Team Journey wins competition with microservices platform
UBMD’s team Journey won D’Youville’s Healthcare Hackathon Competition on Friday, Sept. 27.
The Hackathon was a two-day, multi-round event which asked teams to “solve real world problems” in healthcare. Journey members –– Suakshay Bahal, UB management information systems student, Vito Galvez, UB computer science student, Ashley Levine, UBMD general surgery resident, Megha Shirodkar, UB management information systems student, Brian Quaranto UBMD general surgery resident and Colin Allen, RIT software engineering student –– created a microservices platform which will allow patients and families to track medical care experiences, progress of surgeries, patient’s location and receive live updates on status changes. The app helped Journey become a finalist in round one, earning $10,000, and the overall Hackathon winner, earning an additional $5,000 to further research and implement their project.
Levine said she first got the idea for TrackOR –– one element of Journey’s project –– in her Innovators in Health Care class, when tasked with applying other areas of specialty to problems she faces.
“I was thinking about airlines and how good airlines are at keeping people informed of
when their flight comes and goes. So I was like, ‘Man, why is that not a thing for the operating room?’” Levine said. “Why is it not possible to see before you come in whether or not your surgery, or your ‘flight,’ was on time or delayed?”
Quaranto said the app brings together various concepts to help improve patients’ overall OR experience.
“The issue is there’s all these tiny concepts that would move the needle in a big way for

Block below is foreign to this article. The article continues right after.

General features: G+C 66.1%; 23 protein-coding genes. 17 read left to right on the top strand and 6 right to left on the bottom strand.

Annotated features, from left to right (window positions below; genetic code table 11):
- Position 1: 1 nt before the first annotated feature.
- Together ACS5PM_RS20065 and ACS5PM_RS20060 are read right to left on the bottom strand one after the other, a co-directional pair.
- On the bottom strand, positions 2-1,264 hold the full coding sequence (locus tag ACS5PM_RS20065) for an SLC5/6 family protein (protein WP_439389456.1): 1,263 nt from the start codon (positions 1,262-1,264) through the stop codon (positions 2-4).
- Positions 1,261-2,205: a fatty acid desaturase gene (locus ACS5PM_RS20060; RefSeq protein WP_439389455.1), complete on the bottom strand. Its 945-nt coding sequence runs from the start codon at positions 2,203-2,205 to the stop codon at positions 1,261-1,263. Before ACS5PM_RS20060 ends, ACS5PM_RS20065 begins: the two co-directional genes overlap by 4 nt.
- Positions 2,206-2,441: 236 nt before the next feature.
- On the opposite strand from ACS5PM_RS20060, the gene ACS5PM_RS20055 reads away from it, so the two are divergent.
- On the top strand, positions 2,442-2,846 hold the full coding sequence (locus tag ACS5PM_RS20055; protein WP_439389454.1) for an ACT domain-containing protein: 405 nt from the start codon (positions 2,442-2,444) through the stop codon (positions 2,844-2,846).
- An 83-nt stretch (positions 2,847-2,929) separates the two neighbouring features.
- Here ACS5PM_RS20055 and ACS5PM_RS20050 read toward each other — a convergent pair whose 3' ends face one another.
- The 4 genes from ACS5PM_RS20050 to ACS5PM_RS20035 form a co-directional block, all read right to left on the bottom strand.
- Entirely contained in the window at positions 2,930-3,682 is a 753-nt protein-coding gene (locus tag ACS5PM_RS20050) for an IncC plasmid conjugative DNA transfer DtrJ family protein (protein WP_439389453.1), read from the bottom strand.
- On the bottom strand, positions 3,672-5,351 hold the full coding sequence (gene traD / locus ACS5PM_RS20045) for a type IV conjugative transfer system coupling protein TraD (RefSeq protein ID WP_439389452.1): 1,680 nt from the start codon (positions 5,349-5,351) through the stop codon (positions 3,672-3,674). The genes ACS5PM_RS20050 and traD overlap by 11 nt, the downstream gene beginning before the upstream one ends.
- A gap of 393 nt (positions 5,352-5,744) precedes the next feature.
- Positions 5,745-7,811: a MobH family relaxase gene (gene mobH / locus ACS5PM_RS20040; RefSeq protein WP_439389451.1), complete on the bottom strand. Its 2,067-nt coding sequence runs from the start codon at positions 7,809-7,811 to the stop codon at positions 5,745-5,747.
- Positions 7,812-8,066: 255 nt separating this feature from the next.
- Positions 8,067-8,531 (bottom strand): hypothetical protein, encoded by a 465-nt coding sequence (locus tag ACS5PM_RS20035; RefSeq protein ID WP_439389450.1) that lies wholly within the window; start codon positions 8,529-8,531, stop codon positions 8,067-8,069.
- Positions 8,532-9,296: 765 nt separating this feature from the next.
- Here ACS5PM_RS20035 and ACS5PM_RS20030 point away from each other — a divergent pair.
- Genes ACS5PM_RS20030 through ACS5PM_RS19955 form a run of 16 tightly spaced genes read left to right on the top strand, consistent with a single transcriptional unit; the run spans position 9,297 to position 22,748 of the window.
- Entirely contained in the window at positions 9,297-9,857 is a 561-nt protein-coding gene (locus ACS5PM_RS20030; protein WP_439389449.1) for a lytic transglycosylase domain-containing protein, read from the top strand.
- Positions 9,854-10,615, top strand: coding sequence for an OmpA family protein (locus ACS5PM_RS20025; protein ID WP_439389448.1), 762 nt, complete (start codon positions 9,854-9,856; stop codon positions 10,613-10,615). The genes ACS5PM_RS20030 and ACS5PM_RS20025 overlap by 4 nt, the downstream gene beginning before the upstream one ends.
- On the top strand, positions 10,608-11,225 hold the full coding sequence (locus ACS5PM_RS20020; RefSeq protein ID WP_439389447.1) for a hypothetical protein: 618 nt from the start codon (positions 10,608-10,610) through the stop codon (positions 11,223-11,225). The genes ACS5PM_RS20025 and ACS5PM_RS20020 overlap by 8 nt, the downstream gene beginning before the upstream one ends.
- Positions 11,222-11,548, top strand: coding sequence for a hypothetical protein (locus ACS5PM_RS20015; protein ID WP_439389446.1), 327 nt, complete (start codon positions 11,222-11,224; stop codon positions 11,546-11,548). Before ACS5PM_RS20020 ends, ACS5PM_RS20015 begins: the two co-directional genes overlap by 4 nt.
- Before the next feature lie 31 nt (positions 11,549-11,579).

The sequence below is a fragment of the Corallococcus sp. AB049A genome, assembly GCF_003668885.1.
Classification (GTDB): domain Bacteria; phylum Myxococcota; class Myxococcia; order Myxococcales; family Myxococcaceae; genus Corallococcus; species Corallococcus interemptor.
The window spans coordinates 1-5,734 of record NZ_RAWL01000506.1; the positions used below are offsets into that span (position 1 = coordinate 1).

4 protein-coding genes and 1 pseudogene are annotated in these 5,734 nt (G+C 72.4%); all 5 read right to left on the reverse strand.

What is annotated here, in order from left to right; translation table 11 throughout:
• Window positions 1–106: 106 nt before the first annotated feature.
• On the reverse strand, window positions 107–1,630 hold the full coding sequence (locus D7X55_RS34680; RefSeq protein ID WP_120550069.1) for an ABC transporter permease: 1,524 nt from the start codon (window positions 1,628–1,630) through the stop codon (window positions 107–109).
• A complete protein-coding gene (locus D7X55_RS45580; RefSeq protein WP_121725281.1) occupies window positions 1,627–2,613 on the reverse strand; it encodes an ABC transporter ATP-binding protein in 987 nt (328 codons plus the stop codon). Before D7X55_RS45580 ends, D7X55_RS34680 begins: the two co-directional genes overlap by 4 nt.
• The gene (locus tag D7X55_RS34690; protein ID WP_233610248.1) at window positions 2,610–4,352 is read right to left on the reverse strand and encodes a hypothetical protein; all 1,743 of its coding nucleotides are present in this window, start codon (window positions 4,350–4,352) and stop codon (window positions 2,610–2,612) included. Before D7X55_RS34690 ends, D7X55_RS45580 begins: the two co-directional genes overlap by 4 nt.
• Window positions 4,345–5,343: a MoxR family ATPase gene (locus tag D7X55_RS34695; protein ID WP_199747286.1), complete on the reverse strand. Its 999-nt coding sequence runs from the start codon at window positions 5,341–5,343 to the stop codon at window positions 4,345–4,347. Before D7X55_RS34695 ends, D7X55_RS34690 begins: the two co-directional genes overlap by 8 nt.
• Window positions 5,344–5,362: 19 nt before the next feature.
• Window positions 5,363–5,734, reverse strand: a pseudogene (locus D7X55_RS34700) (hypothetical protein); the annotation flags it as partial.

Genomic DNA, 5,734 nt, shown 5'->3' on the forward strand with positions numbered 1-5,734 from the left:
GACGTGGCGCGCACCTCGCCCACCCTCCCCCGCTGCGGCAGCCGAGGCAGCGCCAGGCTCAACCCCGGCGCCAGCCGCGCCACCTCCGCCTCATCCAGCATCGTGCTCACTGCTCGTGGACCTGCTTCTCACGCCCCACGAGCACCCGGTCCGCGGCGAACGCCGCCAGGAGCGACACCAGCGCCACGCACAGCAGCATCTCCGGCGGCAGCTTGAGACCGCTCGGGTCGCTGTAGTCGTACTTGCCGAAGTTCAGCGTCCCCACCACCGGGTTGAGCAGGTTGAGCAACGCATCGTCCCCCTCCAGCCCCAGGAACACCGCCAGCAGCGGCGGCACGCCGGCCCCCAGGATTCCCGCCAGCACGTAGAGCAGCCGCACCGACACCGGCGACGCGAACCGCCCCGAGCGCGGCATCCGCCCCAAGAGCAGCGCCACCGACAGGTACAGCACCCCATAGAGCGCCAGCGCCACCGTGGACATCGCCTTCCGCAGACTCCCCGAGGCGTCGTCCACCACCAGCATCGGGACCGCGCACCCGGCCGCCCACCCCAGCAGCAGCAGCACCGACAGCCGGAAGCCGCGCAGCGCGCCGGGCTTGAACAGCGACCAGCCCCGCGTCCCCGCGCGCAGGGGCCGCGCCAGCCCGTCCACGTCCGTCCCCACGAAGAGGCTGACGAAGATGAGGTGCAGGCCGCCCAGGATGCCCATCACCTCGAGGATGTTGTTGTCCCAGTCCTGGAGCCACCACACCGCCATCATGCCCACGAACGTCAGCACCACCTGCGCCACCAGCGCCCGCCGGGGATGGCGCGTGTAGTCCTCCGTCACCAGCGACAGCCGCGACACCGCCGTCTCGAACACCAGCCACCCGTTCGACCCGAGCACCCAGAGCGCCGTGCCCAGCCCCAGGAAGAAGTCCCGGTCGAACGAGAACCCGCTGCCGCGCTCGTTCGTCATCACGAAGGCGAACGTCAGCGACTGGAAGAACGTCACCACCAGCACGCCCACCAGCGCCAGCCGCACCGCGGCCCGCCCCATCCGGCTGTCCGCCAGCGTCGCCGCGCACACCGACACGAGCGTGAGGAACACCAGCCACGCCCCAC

patients,” Quaranto said. “And we had this idea storming session where we had a whole bunch of [ideas] and none of them individually seemed like strong enough candidates to pursue direct competitors already in the market. But what would work… was to come up with an idea that allows a lot of the smaller ideas to become integrated, and then to allow purchasers to just pick whichever ones they want.”
Levine said the team spent roughly eight hours of the first Hackathon day “idea storming” before finalizing the winning project.
The $15,000 prize will help the team to work on software for the app and further develop the system before they can place the product in patients’ and surgeons’ hands.
Once the app is on the market, it will no doubt alleviate the stresses of patients and their
“The TrackOR is really valuable in the preoperative phase for the patients’ families. And
then while their loved ones are being operated on, the real value is there while they’re under the knife,” Quaranto said. “Then afterwards there’s a complicated, long postoperative course. … And that’s the idea, that this whole operative course is a journey.”